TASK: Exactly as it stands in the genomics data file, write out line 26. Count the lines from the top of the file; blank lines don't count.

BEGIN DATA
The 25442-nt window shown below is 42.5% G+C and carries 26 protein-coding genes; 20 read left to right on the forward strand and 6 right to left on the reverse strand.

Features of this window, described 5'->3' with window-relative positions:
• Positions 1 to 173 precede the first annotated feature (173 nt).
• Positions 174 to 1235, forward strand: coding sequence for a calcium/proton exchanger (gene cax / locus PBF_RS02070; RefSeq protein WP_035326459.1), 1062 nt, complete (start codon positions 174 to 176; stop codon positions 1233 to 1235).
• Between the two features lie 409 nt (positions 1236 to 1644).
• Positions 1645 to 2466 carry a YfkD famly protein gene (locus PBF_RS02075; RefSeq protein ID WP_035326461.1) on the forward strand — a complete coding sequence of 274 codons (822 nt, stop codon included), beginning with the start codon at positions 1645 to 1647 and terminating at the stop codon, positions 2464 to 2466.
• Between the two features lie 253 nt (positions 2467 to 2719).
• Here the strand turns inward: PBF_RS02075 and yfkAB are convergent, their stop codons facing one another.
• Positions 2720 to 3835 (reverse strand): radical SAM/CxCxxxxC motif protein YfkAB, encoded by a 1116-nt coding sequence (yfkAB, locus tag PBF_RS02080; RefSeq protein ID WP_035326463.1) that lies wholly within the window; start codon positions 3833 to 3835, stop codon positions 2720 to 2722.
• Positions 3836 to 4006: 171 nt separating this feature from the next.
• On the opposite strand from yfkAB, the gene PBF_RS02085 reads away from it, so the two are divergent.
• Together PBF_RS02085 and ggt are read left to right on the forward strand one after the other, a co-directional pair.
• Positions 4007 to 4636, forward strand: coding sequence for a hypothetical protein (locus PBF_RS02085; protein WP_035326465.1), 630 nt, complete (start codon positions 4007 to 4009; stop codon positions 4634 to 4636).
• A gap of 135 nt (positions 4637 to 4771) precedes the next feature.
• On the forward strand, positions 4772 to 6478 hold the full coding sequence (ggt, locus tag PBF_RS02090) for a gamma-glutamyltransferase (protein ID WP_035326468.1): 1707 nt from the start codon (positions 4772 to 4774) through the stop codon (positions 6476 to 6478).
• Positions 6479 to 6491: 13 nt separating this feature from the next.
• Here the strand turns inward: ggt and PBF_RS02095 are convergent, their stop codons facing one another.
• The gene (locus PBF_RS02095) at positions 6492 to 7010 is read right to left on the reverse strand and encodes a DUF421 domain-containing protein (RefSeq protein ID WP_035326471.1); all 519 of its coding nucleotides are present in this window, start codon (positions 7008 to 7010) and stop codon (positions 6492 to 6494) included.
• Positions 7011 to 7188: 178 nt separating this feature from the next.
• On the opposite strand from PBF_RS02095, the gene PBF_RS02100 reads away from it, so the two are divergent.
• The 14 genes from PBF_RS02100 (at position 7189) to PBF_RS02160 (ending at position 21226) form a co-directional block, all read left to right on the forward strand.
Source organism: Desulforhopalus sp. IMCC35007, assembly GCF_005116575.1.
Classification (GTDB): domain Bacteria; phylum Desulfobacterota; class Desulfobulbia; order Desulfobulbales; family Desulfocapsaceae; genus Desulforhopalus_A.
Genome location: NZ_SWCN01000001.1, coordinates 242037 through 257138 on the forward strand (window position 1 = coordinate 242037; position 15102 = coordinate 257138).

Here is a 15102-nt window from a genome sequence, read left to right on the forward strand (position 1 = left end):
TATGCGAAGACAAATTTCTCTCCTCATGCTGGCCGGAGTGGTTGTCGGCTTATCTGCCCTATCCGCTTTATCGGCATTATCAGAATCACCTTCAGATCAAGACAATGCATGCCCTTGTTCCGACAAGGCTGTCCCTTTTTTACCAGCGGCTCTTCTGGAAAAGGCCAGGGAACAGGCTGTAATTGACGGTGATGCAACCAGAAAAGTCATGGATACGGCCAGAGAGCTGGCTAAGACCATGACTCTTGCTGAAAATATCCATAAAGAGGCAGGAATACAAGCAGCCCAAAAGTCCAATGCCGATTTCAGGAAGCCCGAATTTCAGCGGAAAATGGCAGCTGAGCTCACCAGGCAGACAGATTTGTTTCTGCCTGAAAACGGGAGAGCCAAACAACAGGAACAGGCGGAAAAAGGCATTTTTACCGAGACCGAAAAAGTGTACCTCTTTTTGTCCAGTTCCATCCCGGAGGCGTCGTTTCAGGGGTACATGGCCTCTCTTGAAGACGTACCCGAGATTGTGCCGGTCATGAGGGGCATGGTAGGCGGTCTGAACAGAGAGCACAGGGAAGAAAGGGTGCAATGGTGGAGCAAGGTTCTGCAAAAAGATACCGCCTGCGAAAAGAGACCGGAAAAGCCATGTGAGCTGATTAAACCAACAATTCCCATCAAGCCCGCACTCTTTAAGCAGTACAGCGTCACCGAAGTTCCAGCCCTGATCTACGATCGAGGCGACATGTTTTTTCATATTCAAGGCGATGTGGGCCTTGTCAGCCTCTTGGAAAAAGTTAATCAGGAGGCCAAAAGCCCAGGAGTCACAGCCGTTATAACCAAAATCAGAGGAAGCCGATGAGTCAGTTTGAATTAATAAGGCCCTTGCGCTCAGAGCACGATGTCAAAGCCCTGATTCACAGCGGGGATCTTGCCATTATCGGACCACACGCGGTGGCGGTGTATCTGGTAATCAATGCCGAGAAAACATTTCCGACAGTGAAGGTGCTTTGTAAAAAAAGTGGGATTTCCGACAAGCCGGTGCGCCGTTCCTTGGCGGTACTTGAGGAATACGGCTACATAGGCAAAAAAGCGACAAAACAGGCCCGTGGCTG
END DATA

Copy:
TATGCGAAGACAAATTTCTCTCCTCATGCTGGCCGGAGTGGTTGTCGGCTTATCTGCCCTATCCGCTTTATCGGCATTATCAGAATCACCTTCAGATCAAGACAATGCATGCCCTTGTTCCGACAAGGCTGTCCCTTTTTTACCAGCGGCTCTTCTGGAAAAGGCCAGGGAACAGGCTGTAATTGACGGTGATGCAACCAGAAAAGTCATGGATACGGCCAGAGAGCTGGCTAAGACCATGACTCTTGCTGAAAATATCCATAAAGAGGCAGGAATACAAGCAGCCCAAAAGTCCAATGCCGATTTCAGGAAGCCCGAATTTCAGCGGAAAATGGCAGCTGAGCTCACCAGGCAGACAGATTTGTTTCTGCCTGAAAACGGGAGAGCCAAACAACAGGAACAGGCGGAAAAAGGCATTTTTACCGAGACCGAAAAAGTGTACCTCTTTTTGTCCAGTTCCATCCCGGAGGCGTCGTTTCAGGGGTACATGGCCTCTCTTGAAGACGTACCCGAGATTGTGCCGGTCATGAGGGGCATGGTAGGCGGTCTGAACAGAGAGCACAGGGAAGAAAGGGTGCAATGGTGGAGCAAGGTTCTGCAAAAAGATACCGCCTGCGAAAAGAGACCGGAAAAGCCATGTGAGCTGATTAAACCAACAATTCCCATCAAGCCCGCACTCTTTAAGCAGTACAGCGTCACCGAAGTTCCAGCCCTGATCTACGATCGAGGCGACATGTTTTTTCATATTCAAGGCGATGTGGGCCTTGTCAGCCTCTTGGAAAAAGTTAATCAGGAGGCCAAAAGCCCAGGAGTCACAGCCGTTATAACCAAAATCAGAGGAAGCCGATGAGTCAGTTTGAATTAATAAGGCCCTTGCGCTCAGAGCACGATGTCAAAGCCCTGATTCACAGCGGGGATCTTGCCATTATCGGACCACACGCGGTGGCGGTGTATCTGGTAATCAATGCCGAGAAAACATTTCCGACAGTGAAGGTGCTTTGTAAAAAAAGTGGGATTTCCGACAAGCCGGTGCGCCGTTCCTTGGCGGTACTTGAGGAATACGGCTACATAGGCAAAAAAGCGACAAAACAGGCCCGTGGCTG